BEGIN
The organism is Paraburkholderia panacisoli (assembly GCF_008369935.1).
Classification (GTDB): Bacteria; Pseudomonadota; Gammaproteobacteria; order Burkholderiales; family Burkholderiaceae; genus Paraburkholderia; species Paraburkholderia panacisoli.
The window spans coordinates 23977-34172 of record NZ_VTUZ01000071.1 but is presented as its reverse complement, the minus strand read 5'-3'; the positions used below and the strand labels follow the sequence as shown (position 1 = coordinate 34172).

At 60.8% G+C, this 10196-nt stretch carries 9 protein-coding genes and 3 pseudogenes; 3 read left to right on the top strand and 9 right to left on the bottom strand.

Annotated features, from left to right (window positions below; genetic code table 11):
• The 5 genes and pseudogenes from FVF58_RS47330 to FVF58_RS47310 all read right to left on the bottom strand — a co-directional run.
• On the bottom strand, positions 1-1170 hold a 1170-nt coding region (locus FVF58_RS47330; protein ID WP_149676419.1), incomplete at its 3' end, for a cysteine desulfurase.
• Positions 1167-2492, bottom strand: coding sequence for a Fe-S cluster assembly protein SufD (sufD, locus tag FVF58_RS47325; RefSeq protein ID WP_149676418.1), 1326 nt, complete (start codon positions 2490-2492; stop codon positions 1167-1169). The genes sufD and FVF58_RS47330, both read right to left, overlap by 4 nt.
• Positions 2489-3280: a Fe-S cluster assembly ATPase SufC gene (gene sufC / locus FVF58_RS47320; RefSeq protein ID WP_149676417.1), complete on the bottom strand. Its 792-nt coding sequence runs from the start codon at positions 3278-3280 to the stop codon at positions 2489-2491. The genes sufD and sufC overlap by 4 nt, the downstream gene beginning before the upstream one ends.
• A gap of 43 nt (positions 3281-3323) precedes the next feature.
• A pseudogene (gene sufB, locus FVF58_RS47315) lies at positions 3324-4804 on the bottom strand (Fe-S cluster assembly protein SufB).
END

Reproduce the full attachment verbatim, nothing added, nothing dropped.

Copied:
The organism is Paraburkholderia panacisoli (assembly GCF_008369935.1).
Classification (GTDB): Bacteria; Pseudomonadota; Gammaproteobacteria; order Burkholderiales; family Burkholderiaceae; genus Paraburkholderia; species Paraburkholderia panacisoli.
The window spans coordinates 23977-34172 of record NZ_VTUZ01000071.1 but is presented as its reverse complement, the minus strand read 5'-3'; the positions used below and the strand labels follow the sequence as shown (position 1 = coordinate 34172).

At 60.8% G+C, this 10196-nt stretch carries 9 protein-coding genes and 3 pseudogenes; 3 read left to right on the top strand and 9 right to left on the bottom strand.

Annotated features, from left to right (window positions below; genetic code table 11):
• The 5 genes and pseudogenes from FVF58_RS47330 to FVF58_RS47310 all read right to left on the bottom strand — a co-directional run.
• On the bottom strand, positions 1-1170 hold a 1170-nt coding region (locus FVF58_RS47330; protein ID WP_149676419.1), incomplete at its 3' end, for a cysteine desulfurase.
• Positions 1167-2492, bottom strand: coding sequence for a Fe-S cluster assembly protein SufD (sufD, locus tag FVF58_RS47325; RefSeq protein ID WP_149676418.1), 1326 nt, complete (start codon positions 2490-2492; stop codon positions 1167-1169). The genes sufD and FVF58_RS47330, both read right to left, overlap by 4 nt.
• Positions 2489-3280: a Fe-S cluster assembly ATPase SufC gene (gene sufC / locus FVF58_RS47320; RefSeq protein ID WP_149676417.1), complete on the bottom strand. Its 792-nt coding sequence runs from the start codon at positions 3278-3280 to the stop codon at positions 2489-2491. The genes sufD and sufC overlap by 4 nt, the downstream gene beginning before the upstream one ends.
• A gap of 43 nt (positions 3281-3323) precedes the next feature.
• A pseudogene (gene sufB, locus FVF58_RS47315) lies at positions 3324-4804 on the bottom strand (Fe-S cluster assembly protein SufB).